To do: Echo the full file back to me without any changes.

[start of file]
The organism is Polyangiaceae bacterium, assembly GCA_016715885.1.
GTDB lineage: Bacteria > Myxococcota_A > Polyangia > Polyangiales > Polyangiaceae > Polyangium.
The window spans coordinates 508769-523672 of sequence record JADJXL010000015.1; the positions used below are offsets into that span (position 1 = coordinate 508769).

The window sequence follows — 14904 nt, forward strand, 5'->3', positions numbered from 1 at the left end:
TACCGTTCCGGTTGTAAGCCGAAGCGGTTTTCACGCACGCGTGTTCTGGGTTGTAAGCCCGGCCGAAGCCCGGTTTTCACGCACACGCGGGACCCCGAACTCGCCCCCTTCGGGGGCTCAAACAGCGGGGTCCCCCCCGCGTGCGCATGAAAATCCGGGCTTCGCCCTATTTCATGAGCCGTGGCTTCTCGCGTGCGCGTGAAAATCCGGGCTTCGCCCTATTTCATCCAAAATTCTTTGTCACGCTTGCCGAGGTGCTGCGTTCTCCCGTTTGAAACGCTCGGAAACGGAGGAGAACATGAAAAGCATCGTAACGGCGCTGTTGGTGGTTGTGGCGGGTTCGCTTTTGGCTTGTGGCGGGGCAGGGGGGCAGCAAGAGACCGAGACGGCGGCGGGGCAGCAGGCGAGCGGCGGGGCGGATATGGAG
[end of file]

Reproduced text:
The organism is Polyangiaceae bacterium, assembly GCA_016715885.1.
GTDB lineage: Bacteria > Myxococcota_A > Polyangia > Polyangiales > Polyangiaceae > Polyangium.
The window spans coordinates 508769-523672 of sequence record JADJXL010000015.1; the positions used below are offsets into that span (position 1 = coordinate 508769).

The window sequence follows — 14904 nt, forward strand, 5'->3', positions numbered from 1 at the left end:
TACCGTTCCGGTTGTAAGCCGAAGCGGTTTTCACGCACGCGTGTTCTGGGTTGTAAGCCCGGCCGAAGCCCGGTTTTCACGCACACGCGGGACCCCGAACTCGCCCCCTTCGGGGGCTCAAACAGCGGGGTCCCCCCCGCGTGCGCATGAAAATCCGGGCTTCGCCCTATTTCATGAGCCGTGGCTTCTCGCGTGCGCGTGAAAATCCGGGCTTCGCCCTATTTCATCCAAAATTCTTTGTCACGCTTGCCGAGGTGCTGCGTTCTCCCGTTTGAAACGCTCGGAAACGGAGGAGAACATGAAAAGCATCGTAACGGCGCTGTTGGTGGTTGTGGCGGGTTCGCTTTTGGCTTGTGGCGGGGCAGGGGGGCAGCAAGAGACCGAGACGGCGGCGGGGCAGCAGGCGAGCGGCGGGGCGGATATGGAG